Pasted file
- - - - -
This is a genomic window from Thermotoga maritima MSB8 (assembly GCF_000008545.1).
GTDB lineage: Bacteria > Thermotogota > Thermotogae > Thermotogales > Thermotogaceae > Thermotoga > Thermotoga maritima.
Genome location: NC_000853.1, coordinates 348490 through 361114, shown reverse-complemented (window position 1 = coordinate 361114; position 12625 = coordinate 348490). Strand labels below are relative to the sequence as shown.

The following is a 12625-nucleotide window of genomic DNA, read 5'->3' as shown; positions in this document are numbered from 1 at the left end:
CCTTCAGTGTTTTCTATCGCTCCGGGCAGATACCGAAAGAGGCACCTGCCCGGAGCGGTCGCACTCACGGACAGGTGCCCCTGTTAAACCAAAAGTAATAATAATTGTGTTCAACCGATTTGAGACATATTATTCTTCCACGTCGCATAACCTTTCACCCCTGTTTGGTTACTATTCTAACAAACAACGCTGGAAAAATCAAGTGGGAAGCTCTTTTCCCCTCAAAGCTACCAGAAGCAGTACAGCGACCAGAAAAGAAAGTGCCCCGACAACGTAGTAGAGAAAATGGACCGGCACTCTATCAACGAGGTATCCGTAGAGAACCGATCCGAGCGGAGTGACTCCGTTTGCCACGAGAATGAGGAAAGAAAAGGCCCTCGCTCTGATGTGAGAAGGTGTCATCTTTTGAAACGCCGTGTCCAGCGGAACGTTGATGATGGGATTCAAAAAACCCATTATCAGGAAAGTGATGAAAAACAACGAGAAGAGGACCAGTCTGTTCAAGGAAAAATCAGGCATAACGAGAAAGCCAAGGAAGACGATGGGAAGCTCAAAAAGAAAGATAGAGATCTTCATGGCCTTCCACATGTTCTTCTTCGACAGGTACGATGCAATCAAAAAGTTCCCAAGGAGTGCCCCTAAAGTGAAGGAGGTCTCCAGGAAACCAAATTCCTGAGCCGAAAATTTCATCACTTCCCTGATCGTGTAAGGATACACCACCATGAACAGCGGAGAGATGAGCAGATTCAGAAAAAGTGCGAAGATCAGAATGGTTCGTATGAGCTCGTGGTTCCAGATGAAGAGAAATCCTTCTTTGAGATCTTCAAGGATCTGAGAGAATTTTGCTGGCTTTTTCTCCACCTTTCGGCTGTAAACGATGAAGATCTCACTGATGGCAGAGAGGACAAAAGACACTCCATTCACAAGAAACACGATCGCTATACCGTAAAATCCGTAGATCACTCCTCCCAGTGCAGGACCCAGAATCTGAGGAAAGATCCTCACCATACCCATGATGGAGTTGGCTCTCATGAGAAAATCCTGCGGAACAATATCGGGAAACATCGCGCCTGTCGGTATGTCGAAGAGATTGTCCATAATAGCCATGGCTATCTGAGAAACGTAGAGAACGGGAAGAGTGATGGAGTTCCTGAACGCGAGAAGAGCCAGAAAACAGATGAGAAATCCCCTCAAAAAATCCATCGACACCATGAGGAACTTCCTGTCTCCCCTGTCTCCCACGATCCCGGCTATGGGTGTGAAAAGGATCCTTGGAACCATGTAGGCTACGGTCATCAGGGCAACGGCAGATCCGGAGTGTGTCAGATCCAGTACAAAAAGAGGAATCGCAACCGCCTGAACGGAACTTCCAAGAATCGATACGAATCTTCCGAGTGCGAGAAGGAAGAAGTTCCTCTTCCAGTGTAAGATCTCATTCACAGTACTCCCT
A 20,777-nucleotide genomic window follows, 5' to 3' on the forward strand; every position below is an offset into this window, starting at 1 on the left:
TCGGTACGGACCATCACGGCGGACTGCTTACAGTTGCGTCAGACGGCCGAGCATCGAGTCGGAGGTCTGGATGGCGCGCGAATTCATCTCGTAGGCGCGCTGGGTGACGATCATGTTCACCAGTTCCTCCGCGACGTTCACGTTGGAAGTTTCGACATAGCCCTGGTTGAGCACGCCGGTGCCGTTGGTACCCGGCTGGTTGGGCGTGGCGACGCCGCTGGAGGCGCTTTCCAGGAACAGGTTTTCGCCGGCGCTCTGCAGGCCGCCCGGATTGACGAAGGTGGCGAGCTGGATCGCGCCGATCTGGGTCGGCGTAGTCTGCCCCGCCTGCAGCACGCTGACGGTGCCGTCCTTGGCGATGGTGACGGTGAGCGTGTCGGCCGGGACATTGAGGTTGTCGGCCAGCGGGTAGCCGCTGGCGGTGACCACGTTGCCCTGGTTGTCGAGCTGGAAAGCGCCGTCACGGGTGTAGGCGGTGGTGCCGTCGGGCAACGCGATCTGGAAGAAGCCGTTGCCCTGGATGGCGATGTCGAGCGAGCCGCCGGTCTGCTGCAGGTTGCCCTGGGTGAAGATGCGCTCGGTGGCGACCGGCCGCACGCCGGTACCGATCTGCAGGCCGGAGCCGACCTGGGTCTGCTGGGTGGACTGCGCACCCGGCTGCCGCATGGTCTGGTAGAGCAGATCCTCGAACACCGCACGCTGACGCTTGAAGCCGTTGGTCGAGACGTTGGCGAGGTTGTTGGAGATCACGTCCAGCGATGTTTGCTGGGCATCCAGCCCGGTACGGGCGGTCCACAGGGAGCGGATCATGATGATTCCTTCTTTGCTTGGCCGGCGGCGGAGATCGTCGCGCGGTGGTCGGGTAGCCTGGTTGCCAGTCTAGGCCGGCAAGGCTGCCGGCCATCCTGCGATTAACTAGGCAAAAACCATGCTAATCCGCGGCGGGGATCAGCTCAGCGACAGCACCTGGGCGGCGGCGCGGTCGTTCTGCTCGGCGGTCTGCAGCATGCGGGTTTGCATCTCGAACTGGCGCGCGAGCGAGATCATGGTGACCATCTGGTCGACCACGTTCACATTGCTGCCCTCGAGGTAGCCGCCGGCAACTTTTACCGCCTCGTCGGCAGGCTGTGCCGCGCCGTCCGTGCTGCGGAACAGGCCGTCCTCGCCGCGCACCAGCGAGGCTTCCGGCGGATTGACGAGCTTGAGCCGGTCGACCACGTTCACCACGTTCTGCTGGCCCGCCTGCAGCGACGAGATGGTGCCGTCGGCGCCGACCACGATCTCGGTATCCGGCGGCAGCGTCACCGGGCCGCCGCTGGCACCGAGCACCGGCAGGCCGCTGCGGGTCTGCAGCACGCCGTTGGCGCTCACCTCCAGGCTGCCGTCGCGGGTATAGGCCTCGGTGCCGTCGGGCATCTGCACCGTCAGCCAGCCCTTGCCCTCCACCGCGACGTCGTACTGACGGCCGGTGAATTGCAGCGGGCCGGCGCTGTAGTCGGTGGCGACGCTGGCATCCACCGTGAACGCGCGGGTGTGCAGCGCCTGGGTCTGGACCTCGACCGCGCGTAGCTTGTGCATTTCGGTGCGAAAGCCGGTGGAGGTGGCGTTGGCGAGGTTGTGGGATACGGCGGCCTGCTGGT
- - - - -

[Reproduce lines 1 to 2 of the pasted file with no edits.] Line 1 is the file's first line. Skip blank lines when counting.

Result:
This is a genomic window from Thermotoga maritima MSB8 (assembly GCF_000008545.1).
GTDB lineage: Bacteria > Thermotogota > Thermotogae > Thermotogales > Thermotogaceae > Thermotoga > Thermotoga maritima.